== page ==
Intel Launches Optane DC Persistent Memory Compatible with DDR4 DIMMs

Intel and Micron jointly announced 3D Xpoint technology in 2015 that promised to be 1,000 times faster and endurant than NAND flash, and 10 times denser than conventional DRAM. Products were launched in 2017 under the Optane brand with somewhat lower specifications starting with enterprise PCIe SSDs, followed by Optane M.2 cards, and Optane PCIe SSDs for the consumer market which do improve performance for very specific tasks. But beside storage devices, Intel also planned to launch Optane memory that fits into RAM slot, and they’ve finally done that with their Optane DC Persistent Memory fitting into DDR4 DIMMs with capacity ranging from 128GB to 512GB. The Optane DC Persistent Memory modules are made for the datacenter, and will be supported by the next generation of Intel’s Xeon server platforms. The module are sampling now  with mass production planned for later this year, but only to select customer. Broad availability is only scheduled for 2019. In the meantime, the company …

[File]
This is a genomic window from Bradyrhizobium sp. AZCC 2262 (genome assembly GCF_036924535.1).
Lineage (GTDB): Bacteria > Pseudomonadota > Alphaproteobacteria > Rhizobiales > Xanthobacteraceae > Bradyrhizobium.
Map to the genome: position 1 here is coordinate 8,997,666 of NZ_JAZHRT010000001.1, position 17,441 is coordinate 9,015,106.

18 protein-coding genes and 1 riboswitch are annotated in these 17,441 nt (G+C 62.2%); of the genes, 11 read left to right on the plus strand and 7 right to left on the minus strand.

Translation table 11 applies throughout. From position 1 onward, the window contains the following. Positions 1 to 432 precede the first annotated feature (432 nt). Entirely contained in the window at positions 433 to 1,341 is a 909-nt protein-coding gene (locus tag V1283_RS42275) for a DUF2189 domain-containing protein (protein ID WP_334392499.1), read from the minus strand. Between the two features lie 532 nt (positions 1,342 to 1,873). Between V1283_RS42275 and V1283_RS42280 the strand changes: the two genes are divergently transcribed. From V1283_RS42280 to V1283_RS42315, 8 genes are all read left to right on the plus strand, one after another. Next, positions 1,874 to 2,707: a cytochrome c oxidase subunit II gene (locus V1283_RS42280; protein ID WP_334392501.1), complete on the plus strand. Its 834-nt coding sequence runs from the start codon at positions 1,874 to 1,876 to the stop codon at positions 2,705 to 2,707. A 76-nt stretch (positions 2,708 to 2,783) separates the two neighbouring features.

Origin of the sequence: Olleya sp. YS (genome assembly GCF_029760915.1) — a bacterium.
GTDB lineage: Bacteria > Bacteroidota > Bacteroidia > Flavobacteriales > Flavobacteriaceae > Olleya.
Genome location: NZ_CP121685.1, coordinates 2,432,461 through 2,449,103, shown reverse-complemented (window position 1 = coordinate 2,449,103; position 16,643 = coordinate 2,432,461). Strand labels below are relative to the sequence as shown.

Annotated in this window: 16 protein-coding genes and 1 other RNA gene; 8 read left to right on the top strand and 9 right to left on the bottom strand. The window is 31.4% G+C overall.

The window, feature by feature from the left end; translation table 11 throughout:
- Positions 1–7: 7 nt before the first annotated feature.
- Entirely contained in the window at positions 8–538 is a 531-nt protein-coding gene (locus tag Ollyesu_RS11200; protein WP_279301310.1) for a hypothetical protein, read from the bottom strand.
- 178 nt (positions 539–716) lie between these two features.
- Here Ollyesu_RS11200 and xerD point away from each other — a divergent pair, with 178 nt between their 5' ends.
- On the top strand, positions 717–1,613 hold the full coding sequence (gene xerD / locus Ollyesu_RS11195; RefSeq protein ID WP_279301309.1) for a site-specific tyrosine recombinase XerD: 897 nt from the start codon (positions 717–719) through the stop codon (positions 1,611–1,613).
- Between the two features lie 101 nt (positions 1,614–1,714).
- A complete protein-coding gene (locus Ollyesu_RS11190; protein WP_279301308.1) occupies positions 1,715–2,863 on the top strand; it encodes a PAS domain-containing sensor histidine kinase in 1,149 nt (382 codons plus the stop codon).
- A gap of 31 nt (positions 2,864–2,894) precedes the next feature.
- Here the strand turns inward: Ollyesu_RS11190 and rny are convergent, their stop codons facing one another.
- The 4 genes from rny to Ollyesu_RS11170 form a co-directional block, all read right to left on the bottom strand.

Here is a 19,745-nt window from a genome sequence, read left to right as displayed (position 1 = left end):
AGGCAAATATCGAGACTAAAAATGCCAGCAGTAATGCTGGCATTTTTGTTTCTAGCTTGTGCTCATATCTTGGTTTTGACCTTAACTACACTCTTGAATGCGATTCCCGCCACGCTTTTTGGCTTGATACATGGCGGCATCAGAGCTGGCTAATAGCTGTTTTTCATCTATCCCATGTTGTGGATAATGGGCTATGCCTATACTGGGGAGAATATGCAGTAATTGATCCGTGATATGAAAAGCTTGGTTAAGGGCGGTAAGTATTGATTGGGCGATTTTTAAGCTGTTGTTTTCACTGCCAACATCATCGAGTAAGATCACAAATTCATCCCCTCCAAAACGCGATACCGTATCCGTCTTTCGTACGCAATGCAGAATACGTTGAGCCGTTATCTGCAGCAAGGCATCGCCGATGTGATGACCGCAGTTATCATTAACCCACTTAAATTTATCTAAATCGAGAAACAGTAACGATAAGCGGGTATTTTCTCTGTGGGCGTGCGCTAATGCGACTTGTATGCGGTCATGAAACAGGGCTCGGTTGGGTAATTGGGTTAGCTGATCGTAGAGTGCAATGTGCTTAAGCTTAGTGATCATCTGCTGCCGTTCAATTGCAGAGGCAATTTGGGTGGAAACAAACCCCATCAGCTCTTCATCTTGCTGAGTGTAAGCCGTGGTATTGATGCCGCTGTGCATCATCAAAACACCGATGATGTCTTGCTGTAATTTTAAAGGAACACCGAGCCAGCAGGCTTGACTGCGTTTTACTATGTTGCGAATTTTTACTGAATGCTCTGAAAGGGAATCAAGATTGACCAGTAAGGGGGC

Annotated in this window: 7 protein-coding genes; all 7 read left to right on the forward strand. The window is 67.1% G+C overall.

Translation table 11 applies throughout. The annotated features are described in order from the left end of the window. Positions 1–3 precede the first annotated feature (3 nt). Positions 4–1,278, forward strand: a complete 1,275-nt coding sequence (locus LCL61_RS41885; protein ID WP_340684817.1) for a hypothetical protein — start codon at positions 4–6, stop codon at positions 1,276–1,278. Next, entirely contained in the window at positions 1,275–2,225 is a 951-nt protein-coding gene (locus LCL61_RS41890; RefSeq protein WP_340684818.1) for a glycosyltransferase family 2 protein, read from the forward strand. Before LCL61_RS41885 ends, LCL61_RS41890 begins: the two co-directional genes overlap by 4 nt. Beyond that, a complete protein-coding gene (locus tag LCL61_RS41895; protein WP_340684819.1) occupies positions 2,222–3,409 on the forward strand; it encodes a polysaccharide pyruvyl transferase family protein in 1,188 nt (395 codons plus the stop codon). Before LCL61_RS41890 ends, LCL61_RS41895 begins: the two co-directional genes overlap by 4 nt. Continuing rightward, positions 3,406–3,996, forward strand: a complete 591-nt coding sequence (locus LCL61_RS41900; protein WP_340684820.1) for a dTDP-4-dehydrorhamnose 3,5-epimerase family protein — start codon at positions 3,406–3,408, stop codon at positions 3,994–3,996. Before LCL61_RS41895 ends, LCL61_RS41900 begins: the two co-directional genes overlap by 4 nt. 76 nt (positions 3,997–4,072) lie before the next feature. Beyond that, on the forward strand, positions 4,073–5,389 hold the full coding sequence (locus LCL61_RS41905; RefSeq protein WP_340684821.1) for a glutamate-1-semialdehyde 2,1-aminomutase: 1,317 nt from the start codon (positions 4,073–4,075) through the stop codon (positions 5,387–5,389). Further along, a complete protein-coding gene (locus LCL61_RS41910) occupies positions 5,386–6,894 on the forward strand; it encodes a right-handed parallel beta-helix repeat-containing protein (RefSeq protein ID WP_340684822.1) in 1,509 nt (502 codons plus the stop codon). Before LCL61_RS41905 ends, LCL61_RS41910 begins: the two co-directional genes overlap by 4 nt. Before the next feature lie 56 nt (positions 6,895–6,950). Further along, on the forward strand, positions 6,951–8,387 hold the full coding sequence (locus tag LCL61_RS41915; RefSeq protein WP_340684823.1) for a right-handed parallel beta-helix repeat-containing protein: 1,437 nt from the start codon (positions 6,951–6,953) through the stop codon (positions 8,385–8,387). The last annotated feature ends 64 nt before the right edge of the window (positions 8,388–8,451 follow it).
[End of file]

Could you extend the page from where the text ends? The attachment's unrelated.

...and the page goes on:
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Intel Optane 900P Series SSD Launched for Desktop PCs